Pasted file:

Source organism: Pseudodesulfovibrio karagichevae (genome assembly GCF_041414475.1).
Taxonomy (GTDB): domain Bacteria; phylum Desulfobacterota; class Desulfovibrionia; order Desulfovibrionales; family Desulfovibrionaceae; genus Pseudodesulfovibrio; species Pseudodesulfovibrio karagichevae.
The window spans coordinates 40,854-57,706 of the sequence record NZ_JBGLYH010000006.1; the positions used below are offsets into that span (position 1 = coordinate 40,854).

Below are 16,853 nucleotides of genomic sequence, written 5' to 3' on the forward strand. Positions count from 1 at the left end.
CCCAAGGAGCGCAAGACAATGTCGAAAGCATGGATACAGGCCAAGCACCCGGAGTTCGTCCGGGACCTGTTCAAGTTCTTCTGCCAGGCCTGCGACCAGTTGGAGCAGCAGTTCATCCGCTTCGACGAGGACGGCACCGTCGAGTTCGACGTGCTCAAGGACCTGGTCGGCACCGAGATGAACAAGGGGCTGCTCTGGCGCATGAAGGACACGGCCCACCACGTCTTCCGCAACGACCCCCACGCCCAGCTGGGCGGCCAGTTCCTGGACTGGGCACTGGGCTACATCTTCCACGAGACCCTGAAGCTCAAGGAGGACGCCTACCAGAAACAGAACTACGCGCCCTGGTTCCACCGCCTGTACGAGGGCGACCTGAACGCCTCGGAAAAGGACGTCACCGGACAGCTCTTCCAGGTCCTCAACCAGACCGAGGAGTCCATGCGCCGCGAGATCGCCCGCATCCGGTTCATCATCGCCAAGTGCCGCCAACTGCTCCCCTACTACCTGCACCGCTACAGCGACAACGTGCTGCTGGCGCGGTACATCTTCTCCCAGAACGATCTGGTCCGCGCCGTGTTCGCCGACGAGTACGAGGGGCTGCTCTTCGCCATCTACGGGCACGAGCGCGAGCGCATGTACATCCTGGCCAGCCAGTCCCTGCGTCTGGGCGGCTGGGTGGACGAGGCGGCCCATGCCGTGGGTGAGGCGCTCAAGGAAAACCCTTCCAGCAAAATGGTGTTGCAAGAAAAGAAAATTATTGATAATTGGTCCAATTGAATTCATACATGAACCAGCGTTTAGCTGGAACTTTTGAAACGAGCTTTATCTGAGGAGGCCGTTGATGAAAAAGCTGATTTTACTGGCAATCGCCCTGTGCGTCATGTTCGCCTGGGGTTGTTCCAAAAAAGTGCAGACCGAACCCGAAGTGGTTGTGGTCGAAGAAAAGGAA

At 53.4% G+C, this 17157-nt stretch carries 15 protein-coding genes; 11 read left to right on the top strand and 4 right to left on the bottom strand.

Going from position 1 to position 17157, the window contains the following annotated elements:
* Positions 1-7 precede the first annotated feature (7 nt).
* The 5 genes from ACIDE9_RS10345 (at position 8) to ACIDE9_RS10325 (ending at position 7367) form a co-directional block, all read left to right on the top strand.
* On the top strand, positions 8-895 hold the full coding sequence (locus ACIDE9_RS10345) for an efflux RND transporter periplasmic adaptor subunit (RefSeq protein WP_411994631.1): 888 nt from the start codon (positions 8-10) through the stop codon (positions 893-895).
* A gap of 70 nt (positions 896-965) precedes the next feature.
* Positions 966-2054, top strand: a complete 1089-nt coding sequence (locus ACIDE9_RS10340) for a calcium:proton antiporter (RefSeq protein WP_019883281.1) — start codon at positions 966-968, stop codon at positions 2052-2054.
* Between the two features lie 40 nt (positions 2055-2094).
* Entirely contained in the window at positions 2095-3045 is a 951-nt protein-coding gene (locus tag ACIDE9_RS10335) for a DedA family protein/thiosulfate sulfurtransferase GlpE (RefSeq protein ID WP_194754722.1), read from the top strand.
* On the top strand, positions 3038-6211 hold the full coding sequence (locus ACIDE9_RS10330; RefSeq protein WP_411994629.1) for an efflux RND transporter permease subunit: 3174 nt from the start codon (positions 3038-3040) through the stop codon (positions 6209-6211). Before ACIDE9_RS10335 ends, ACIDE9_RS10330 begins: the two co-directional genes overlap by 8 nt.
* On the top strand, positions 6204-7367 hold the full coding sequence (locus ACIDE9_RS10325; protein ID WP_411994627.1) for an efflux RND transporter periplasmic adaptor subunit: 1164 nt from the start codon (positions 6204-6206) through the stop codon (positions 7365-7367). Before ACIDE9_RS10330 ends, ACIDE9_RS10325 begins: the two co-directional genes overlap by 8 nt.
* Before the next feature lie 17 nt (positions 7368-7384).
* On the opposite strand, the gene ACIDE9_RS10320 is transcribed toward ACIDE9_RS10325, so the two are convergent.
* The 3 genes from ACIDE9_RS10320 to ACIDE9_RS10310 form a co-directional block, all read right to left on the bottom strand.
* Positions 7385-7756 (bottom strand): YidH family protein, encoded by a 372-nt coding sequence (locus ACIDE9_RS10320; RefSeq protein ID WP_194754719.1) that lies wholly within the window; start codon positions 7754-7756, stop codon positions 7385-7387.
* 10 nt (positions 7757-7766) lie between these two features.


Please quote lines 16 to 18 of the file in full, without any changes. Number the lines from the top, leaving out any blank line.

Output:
* On the top strand, positions 6204-7367 hold the full coding sequence (locus ACIDE9_RS10325; protein ID WP_411994627.1) for an efflux RND transporter periplasmic adaptor subunit: 1164 nt from the start codon (positions 6204-6206) through the stop codon (positions 7365-7367). Before ACIDE9_RS10330 ends, ACIDE9_RS10325 begins: the two co-directional genes overlap by 8 nt.
* Before the next feature lie 17 nt (positions 7368-7384).
* On the opposite strand, the gene ACIDE9_RS10320 is transcribed toward ACIDE9_RS10325, so the two are convergent.